Almost 20 percent of U.S. homeowners are underwater on their mortgages, according to a new report from First American CoreLogic.
Roughly 7.63 million properties, or 18 percent of all those with a mortgage, are currently upside down, meaning the balance of the mortgage is greater than the current property value.
Another two million borrowers are close to being in a negative equity position, putting nearly a quarter of U.S. homeowners in a very bad position, further exacerbated by ongoing downward pressure on home prices.
While the problem can be seen nationwide, a handful of states are taking the brunt of it, including Arizona, California, Florida, Georgia, Michigan, Nevada, and Ohio.
These seven states account for 58 percent of all underwater borrowers, but just 36 percent of outstanding mortgages.
In Nevada, 47.8 percent of borrowers have negative home equity, no surprise given the unsustainable home price appreciation, oversupply, and zero-down financing.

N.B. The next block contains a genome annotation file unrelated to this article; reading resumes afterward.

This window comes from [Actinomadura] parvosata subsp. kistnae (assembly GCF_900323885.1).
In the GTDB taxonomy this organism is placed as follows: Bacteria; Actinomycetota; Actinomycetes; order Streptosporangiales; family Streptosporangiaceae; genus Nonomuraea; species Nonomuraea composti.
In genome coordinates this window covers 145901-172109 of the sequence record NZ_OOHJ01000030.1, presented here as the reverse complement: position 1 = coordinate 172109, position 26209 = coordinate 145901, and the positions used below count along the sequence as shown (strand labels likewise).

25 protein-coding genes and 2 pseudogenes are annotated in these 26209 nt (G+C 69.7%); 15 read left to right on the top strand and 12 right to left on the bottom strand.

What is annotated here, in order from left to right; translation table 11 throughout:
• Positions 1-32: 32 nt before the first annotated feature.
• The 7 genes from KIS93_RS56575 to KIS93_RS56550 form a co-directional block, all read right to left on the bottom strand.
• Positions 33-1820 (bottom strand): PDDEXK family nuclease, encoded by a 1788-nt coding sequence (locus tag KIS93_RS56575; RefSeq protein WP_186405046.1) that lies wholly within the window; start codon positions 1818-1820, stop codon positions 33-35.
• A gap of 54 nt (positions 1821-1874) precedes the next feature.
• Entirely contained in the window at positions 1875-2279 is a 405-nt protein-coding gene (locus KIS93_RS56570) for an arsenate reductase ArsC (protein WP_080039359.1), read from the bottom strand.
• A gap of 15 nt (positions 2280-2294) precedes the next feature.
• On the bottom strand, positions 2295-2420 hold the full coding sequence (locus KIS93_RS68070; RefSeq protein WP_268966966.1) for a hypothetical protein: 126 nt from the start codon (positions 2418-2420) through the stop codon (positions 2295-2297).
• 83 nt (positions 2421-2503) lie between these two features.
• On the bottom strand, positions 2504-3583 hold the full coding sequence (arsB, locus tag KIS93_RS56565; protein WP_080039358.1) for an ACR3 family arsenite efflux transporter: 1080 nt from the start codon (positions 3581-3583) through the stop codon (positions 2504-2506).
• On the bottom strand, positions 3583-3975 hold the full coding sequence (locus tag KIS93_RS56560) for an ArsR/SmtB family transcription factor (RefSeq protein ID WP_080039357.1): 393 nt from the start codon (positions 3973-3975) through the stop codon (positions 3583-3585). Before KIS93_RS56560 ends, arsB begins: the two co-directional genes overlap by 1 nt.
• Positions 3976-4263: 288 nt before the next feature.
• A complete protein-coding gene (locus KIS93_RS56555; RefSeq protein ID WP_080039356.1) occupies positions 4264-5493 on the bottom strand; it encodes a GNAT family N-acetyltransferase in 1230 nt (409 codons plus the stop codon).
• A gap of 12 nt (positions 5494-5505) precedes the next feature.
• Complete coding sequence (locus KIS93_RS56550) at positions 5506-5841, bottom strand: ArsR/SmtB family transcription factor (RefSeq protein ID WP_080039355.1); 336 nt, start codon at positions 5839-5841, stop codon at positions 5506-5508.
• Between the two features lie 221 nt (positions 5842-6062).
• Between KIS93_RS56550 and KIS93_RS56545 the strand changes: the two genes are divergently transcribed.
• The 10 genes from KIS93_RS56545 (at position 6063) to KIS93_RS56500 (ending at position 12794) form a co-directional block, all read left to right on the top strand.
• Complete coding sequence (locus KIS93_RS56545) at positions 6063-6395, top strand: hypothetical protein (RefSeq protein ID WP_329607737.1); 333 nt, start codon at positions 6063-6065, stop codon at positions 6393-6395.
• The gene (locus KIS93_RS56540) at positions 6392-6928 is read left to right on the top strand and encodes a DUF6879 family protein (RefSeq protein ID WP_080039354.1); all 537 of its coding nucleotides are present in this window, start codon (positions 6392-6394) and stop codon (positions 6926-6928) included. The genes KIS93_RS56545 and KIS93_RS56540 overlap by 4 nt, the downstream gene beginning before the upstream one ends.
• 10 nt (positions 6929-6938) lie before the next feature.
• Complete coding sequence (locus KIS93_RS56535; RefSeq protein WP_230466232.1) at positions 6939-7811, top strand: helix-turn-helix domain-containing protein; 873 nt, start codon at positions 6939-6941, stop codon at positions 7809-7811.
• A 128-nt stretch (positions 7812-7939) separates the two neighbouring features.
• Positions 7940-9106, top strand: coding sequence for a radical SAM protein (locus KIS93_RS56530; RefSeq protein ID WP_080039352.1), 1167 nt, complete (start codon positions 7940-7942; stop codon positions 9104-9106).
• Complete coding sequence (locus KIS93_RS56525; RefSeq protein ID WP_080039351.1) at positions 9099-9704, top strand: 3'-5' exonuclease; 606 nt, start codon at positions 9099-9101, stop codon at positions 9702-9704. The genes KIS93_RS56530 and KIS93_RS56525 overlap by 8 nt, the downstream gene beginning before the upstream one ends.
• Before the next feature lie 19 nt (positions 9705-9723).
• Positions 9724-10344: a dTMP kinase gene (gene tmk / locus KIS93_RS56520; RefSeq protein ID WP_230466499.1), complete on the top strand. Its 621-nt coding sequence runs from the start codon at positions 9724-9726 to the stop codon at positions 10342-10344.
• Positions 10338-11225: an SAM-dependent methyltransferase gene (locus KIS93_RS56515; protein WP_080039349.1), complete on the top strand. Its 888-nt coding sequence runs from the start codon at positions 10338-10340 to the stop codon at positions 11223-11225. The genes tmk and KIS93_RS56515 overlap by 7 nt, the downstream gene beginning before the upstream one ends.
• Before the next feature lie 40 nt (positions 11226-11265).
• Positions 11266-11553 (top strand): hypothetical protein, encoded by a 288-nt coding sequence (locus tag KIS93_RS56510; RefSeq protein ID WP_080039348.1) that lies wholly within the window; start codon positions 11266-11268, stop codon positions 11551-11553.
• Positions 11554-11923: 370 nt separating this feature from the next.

Michigan was a distant second with 36.8 percent of borrowers underwater, followed by Florida with 29.2 percent of borrowers upside down.
California has the largest number of borrowers underwater, a whopping 1.8 million, followed by Florida with 1.2 million.
New York bucked the negative equity trend, with just 4.4 percent of borrowers underwater and an average loan-to-value of 48 percent.
Hawaii and Pennsylvania weren’t close behind with negative equity rates of 5.6 percent and 5.7 percent, respectively.
The report covered 43 states and Washington D.C., excluding Maine, Mississippi, North Dakota, South Dakota, Vermont, West Virginia, and Wyoming due to lack of sufficient data.